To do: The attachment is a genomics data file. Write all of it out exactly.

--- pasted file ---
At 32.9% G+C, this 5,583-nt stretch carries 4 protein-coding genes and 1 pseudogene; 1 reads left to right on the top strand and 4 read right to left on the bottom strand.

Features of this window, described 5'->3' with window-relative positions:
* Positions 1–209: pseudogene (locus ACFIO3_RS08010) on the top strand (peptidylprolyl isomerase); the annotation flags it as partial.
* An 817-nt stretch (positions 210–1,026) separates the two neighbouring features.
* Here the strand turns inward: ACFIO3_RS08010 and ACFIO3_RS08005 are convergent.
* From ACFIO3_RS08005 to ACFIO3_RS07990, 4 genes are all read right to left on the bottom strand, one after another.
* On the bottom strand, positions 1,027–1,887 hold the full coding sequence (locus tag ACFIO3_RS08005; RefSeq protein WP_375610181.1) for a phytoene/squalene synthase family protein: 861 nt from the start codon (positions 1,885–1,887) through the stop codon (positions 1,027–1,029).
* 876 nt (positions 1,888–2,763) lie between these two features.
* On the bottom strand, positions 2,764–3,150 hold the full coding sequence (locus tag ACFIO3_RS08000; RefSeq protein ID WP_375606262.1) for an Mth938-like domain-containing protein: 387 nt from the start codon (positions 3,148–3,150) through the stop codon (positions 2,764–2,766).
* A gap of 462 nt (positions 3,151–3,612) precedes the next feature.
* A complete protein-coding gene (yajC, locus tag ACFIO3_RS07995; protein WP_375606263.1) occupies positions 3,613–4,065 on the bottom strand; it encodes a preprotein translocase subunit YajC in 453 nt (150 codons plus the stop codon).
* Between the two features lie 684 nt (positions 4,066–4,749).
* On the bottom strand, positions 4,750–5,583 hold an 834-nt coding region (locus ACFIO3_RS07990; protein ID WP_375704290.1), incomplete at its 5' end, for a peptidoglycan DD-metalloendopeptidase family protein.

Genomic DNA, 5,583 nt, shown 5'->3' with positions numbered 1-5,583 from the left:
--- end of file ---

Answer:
At 32.9% G+C, this 5,583-nt stretch carries 4 protein-coding genes and 1 pseudogene; 1 reads left to right on the top strand and 4 read right to left on the bottom strand.

Features of this window, described 5'->3' with window-relative positions:
* Positions 1–209: pseudogene (locus ACFIO3_RS08010) on the top strand (peptidylprolyl isomerase); the annotation flags it as partial.
* An 817-nt stretch (positions 210–1,026) separates the two neighbouring features.
* Here the strand turns inward: ACFIO3_RS08010 and ACFIO3_RS08005 are convergent.
* From ACFIO3_RS08005 to ACFIO3_RS07990, 4 genes are all read right to left on the bottom strand, one after another.
* On the bottom strand, positions 1,027–1,887 hold the full coding sequence (locus tag ACFIO3_RS08005; RefSeq protein WP_375610181.1) for a phytoene/squalene synthase family protein: 861 nt from the start codon (positions 1,885–1,887) through the stop codon (positions 1,027–1,029).
* 876 nt (positions 1,888–2,763) lie between these two features.
* On the bottom strand, positions 2,764–3,150 hold the full coding sequence (locus tag ACFIO3_RS08000; RefSeq protein ID WP_375606262.1) for an Mth938-like domain-containing protein: 387 nt from the start codon (positions 3,148–3,150) through the stop codon (positions 2,764–2,766).
* A gap of 462 nt (positions 3,151–3,612) precedes the next feature.
* A complete protein-coding gene (yajC, locus tag ACFIO3_RS07995; protein WP_375606263.1) occupies positions 3,613–4,065 on the bottom strand; it encodes a preprotein translocase subunit YajC in 453 nt (150 codons plus the stop codon).
* Between the two features lie 684 nt (positions 4,066–4,749).
* On the bottom strand, positions 4,750–5,583 hold an 834-nt coding region (locus ACFIO3_RS07990; protein ID WP_375704290.1), incomplete at its 5' end, for a peptidoglycan DD-metalloendopeptidase family protein.

Genomic DNA, 5,583 nt, shown 5'->3' with positions numbered 1-5,583 from the left: